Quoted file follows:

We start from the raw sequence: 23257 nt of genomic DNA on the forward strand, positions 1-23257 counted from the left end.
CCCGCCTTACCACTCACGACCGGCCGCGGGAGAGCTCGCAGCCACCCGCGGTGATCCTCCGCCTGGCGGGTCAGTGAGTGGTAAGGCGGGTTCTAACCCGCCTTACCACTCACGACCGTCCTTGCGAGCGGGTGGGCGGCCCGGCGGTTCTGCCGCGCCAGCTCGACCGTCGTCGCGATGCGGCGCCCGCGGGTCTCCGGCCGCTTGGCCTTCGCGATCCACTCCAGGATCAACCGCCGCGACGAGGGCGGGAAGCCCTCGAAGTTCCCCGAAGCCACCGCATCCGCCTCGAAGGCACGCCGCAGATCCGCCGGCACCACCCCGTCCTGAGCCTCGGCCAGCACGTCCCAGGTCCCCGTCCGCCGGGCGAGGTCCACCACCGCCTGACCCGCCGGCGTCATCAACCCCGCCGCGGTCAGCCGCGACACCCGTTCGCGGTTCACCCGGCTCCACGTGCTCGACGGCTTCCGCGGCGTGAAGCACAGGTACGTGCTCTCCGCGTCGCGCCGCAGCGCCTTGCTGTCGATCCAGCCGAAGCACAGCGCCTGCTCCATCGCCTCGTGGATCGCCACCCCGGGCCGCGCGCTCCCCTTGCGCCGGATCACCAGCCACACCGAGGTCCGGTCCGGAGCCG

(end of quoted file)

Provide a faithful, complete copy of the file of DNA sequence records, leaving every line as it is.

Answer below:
We start from the raw sequence: 23257 nt of genomic DNA on the forward strand, positions 1-23257 counted from the left end.
CCCGCCTTACCACTCACGACCGGCCGCGGGAGAGCTCGCAGCCACCCGCGGTGATCCTCCGCCTGGCGGGTCAGTGAGTGGTAAGGCGGGTTCTAACCCGCCTTACCACTCACGACCGTCCTTGCGAGCGGGTGGGCGGCCCGGCGGTTCTGCCGCGCCAGCTCGACCGTCGTCGCGATGCGGCGCCCGCGGGTCTCCGGCCGCTTGGCCTTCGCGATCCACTCCAGGATCAACCGCCGCGACGAGGGCGGGAAGCCCTCGAAGTTCCCCGAAGCCACCGCATCCGCCTCGAAGGCACGCCGCAGATCCGCCGGCACCACCCCGTCCTGAGCCTCGGCCAGCACGTCCCAGGTCCCCGTCCGCCGGGCGAGGTCCACCACCGCCTGACCCGCCGGCGTCATCAACCCCGCCGCGGTCAGCCGCGACACCCGTTCGCGGTTCACCCGGCTCCACGTGCTCGACGGCTTCCGCGGCGTGAAGCACAGGTACGTGCTCTCCGCGTCGCGCCGCAGCGCCTTGCTGTCGATCCAGCCGAAGCACAGCGCCTGCTCCATCGCCTCGTGGATCGCCACCCCGGGCCGCGCGCTCCCCTTGCGCCGGATCACCAGCCACACCGAGGTCCGGTCCGGAGCCG